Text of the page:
The Pittsburgh Cultural Trust and Kevin McMahon stay nimble to stretch resources

 

The Pittsburgh Cultural Trust and President and CEO J. Kevin McMahon are in the business of doing things — but unlike many other arts and cultural organizations across the country, it goes far beyond booking shows, creating events or opening galleries.

Over the past 30 years, the Cultural Trust has been at the forefront of revitalizing 14 city blocks in Downtown Pittsburgh — creating the Cultural District as an economic generator.

“We’re still very much involved in the overall economic development aspects of the city. We look at how much activity we are creating,” McMahon says.

From the number of people coming into the Cultural District to the new restaurants and apartments that are sprouting up, the Cultural Trust monitors it all.

“Those are things that probably many, if not most, arts organizations aren’t really paying a whole lot of attention to, but it’s in the forefront of what we do,” he says. “And certainly our business leadership, our board, is very focused on those aspects of the Cultural District.”

In fact, within the past three years, the Cultural Trust has attracted more than 2 million people annually to the Cultural District, doubling the attendance in less than a decade.

In one area, the Cultural Trust is like other nonprofits — managing resources to use them most efficiently is one of its biggest challenges.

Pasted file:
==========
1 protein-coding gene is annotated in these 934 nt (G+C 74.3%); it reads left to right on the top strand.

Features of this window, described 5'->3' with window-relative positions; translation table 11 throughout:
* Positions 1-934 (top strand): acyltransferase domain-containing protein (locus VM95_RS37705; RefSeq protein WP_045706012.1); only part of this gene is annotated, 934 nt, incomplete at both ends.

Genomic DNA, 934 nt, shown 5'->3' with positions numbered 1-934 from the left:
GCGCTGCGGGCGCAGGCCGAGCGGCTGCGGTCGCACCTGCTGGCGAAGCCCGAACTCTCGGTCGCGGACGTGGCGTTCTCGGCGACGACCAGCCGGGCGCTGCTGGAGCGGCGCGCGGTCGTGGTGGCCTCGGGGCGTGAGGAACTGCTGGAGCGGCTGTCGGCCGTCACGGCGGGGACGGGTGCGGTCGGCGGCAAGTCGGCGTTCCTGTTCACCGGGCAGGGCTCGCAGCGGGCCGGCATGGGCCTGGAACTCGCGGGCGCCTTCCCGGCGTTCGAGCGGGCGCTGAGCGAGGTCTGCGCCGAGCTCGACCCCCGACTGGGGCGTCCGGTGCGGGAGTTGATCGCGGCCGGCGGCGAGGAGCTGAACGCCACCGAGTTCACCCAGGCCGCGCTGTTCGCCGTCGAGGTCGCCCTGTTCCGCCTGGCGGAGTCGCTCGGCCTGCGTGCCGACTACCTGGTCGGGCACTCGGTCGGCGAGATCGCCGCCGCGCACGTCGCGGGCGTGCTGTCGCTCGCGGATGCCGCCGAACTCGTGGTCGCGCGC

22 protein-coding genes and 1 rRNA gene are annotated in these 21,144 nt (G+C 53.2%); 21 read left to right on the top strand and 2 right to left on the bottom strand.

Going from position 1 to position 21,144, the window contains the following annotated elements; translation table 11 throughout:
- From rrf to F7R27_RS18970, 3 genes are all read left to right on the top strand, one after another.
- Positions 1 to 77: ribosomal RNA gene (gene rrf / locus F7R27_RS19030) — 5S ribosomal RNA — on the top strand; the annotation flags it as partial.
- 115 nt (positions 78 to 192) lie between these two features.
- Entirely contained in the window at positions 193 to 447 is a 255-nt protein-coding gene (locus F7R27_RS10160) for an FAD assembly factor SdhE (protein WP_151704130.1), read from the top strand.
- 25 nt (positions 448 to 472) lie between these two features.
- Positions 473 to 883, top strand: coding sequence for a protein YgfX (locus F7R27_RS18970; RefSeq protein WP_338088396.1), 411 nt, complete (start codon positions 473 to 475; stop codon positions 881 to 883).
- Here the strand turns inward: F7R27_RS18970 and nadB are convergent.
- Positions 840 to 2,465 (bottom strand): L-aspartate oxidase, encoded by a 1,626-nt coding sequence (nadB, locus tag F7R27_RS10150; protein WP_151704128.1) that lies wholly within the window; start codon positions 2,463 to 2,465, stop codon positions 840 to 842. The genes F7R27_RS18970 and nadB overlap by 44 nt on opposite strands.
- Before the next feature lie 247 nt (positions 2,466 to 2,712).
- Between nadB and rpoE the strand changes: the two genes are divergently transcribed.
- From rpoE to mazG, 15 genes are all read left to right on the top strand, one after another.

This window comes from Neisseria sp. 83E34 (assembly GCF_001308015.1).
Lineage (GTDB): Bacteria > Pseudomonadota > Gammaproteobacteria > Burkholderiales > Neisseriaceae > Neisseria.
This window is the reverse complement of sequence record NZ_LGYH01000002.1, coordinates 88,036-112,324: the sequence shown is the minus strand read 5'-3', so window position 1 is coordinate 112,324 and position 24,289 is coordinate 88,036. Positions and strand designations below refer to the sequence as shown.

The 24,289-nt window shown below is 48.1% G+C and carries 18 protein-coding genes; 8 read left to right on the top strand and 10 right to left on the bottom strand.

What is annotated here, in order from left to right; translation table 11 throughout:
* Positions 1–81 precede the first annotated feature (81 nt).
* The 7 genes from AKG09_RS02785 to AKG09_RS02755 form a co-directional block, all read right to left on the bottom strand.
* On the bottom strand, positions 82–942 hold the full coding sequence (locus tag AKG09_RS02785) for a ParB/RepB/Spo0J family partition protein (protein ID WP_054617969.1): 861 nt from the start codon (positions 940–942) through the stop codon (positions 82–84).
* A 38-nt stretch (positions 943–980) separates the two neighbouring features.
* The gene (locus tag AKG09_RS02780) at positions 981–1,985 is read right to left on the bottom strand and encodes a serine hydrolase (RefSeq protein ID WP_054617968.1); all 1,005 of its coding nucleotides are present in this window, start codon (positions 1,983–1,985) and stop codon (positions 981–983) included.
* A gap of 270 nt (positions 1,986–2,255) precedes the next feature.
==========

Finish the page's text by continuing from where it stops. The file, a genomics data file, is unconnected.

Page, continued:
“It is a constant struggle to sustain a vital organization when you need those resources, and we need to be as creative as we possibly can,” McMahon says.

Here’s how McMahon and the Cultural Trust work to make the most of its $50 million operating budget.

Supporting others

The Cultural Trust has had to take steps to help maintain its strength and position in the community, while ensuring it stretches its dollars as far as possible.

McMahon says the Cultural Trust is a lean organization, operating both its nonprofit and for-profit operations on a business-like basis, from theaters to parking garages.

“We don’t run operating deficits. We never have in our 30-year history,” he says. “Hopefully, we never will.

“So, when we have leaner times economically in our country, like we did a couple of years ago, we, like everybody else, had to tighten our belts and make sure we weren’t spending more money than we had to spend, and cutting back programs appropriately to match our revenue and resources,” McMahon says.